TSA lines so bad American Airlines is paying for backup

  • These lucky travelers experience a relative lull in the security lineup at O'Hare midmorning Monday, but others have had angst-filled delays because of inadequate TSA staffing.

      These lucky travelers experience a relative lull in the security lineup at O'Hare midmorning Monday, but others have had angst-filled delays because of inadequate TSA staffing. Marni Pyke | Staff Photographer

 
 

Horrendous waits in security lines at O'Hare and airports across the country are prompting one airline to dip into its own coffers and bail out the government.

In response to a shortage of Transportation Security Administration officers, American Airlines is hiring workers to assist at checkpoints with a contingent expected to start in O'Hare International Airport's Terminal Three this week.

This will free up TSA employees to screen travelers while the extras hand out bins and remind passengers to remove their shoes, American spokeswoman Leslie Scott said Monday.

The move is "unprecedented, but the lines are unprecedented. We're trying to come up with solutions," she said. "It's frustrating, obviously for our passengers but also for employees who are doing all they can to get flights out on time."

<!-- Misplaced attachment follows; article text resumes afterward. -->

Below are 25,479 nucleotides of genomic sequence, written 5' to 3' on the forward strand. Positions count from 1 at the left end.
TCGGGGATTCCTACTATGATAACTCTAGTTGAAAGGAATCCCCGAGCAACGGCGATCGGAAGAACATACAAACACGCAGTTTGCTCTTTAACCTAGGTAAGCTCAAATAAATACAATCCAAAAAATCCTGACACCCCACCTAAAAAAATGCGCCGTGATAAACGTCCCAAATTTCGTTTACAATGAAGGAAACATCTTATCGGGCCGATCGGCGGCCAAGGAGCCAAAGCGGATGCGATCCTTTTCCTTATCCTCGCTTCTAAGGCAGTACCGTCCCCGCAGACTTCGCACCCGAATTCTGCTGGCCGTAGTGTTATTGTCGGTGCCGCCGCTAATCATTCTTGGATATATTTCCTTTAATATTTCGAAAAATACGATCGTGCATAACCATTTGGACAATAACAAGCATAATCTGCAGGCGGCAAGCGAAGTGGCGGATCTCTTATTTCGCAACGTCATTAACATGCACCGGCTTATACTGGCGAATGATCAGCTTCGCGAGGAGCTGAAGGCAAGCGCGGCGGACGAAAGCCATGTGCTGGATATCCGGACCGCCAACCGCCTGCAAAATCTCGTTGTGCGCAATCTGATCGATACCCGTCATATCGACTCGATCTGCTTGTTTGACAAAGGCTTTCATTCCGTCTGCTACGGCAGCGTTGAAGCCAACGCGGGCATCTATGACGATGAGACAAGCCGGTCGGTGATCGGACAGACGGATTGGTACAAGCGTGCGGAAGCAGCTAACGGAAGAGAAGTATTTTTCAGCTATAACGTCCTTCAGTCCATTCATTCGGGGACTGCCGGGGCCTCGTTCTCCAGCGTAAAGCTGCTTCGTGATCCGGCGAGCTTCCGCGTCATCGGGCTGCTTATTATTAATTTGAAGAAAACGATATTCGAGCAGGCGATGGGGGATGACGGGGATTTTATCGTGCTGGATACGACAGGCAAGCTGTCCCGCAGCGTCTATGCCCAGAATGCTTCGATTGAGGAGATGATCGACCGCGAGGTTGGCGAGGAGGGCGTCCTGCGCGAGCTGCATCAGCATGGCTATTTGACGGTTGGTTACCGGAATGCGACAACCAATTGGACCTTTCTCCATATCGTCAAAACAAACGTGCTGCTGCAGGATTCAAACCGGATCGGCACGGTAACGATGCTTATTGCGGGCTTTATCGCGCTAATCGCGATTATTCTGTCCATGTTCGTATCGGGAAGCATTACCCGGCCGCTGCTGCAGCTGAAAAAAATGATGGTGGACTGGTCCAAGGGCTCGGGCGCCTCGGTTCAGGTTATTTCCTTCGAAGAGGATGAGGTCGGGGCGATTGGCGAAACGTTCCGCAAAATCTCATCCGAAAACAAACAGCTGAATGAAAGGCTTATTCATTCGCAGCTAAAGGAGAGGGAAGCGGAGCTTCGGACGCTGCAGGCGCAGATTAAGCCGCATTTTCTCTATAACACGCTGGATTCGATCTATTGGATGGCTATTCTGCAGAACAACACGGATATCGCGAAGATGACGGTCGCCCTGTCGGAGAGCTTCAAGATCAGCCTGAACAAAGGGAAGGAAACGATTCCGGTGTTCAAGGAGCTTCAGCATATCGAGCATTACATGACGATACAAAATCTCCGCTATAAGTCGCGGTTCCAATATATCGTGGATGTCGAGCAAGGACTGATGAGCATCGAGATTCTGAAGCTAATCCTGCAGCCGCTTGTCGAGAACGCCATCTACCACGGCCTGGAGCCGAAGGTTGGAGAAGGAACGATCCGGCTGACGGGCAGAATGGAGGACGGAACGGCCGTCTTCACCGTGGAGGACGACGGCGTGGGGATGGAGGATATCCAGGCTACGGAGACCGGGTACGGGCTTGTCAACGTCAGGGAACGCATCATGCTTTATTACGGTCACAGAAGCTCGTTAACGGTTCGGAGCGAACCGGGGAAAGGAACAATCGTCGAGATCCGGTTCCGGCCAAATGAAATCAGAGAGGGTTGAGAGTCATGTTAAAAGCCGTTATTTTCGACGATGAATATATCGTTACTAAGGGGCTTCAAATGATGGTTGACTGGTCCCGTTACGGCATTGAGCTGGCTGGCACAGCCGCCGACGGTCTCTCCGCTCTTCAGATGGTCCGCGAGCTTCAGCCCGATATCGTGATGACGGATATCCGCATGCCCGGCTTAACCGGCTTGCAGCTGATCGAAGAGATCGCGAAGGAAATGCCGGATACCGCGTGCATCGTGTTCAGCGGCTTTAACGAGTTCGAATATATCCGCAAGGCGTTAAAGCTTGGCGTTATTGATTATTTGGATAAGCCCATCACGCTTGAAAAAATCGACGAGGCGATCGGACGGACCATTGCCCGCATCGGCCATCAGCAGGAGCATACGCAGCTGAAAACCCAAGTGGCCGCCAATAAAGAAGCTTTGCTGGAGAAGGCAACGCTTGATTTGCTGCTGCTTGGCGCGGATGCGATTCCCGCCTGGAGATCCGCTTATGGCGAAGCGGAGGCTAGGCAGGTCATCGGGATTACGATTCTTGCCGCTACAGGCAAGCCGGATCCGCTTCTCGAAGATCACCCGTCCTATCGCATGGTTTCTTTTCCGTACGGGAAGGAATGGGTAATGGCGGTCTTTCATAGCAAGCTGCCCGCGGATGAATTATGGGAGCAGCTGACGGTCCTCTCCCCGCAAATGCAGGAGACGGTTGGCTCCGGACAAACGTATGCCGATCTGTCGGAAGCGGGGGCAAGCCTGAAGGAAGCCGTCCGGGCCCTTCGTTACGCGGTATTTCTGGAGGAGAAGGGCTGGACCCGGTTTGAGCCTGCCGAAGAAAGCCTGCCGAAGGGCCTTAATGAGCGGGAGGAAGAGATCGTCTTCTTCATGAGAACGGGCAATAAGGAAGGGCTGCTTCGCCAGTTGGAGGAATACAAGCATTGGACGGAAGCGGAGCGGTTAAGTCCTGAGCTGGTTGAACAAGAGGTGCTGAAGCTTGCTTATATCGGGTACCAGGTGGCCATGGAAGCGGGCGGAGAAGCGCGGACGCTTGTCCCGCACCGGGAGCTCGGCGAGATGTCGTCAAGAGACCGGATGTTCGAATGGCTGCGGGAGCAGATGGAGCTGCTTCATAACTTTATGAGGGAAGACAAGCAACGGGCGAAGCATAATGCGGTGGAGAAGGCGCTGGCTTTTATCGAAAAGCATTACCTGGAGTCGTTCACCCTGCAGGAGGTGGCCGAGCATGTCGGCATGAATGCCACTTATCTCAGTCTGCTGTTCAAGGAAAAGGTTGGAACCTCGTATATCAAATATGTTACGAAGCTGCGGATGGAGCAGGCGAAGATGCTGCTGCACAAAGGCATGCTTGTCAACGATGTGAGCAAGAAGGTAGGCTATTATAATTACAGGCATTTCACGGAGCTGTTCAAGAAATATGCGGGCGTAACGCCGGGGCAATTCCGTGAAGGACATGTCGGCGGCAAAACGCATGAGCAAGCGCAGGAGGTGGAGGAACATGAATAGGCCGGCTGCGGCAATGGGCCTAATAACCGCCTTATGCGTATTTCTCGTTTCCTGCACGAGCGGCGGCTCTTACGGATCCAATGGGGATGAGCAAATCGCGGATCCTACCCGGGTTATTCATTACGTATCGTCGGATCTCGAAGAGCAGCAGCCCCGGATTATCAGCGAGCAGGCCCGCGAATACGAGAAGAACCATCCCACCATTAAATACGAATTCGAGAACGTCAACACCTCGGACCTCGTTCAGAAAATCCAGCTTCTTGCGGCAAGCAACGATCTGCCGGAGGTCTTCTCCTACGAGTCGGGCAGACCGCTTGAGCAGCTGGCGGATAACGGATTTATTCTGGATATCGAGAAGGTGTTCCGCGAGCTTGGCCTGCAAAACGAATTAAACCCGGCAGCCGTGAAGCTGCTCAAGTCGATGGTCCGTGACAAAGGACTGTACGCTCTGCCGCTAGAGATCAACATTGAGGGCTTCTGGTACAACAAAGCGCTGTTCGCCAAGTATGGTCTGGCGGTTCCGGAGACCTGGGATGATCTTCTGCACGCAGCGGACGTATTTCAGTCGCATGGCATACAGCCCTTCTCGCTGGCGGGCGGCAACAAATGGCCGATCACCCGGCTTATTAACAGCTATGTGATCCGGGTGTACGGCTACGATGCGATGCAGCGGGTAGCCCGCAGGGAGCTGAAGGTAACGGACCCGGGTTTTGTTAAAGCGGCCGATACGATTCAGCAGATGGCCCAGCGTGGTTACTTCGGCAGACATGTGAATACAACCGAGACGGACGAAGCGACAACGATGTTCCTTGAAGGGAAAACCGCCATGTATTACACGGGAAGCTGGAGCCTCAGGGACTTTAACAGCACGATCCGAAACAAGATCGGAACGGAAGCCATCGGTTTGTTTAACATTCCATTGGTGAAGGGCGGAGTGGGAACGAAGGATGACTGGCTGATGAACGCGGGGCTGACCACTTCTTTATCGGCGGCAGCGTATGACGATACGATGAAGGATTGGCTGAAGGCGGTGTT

On Sunday, "the lines were in excess of 2½ hours," and the airline had to provide cots for customers who missed the last flights to their destinations. American Airlines held 30 flights at O'Hare Sunday to allow delayed passengers to scramble on board, Scott said.

Last week, about 795 passengers missed flights at O'Hare because of lengthy waits, and that number totaled more than 4,500 people as of February, when TSA staffing problems emerged.

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The TSA has reduced its screeners by about 10 percent, or 4,622 people, in the last three years in hopes passengers would sign up for PreCheck, a program that expedites security steps for preapproved travelers. But fliers aren't rushing to enroll and the agency is also losing about 100 employees a week through attrition.

At midmorning Monday, security lines were moving at O'Hare's Terminal Three, but it was a different story at 7 a.m. with overflow crowds, Scott said, adding that delays begin to mount again as the afternoon rush approaches.

"I arrived early just to be sure," St. Charles resident Beth Bisbee said en route to Bismarck, N.D. "And, I purposely scheduled a later flight."

The Chicago Department of Aviation Monday advised fliers to arrive three hours in advance of flights.

Complicating matters, the TSA has tightened security checks at the same time more Americans are traveling.

The agency does expect to receive funding from Congress to hire 768 more screeners by mid-June, although union officials have warned that 6,000 are needed.

• Daily Herald news services contributed to this report.

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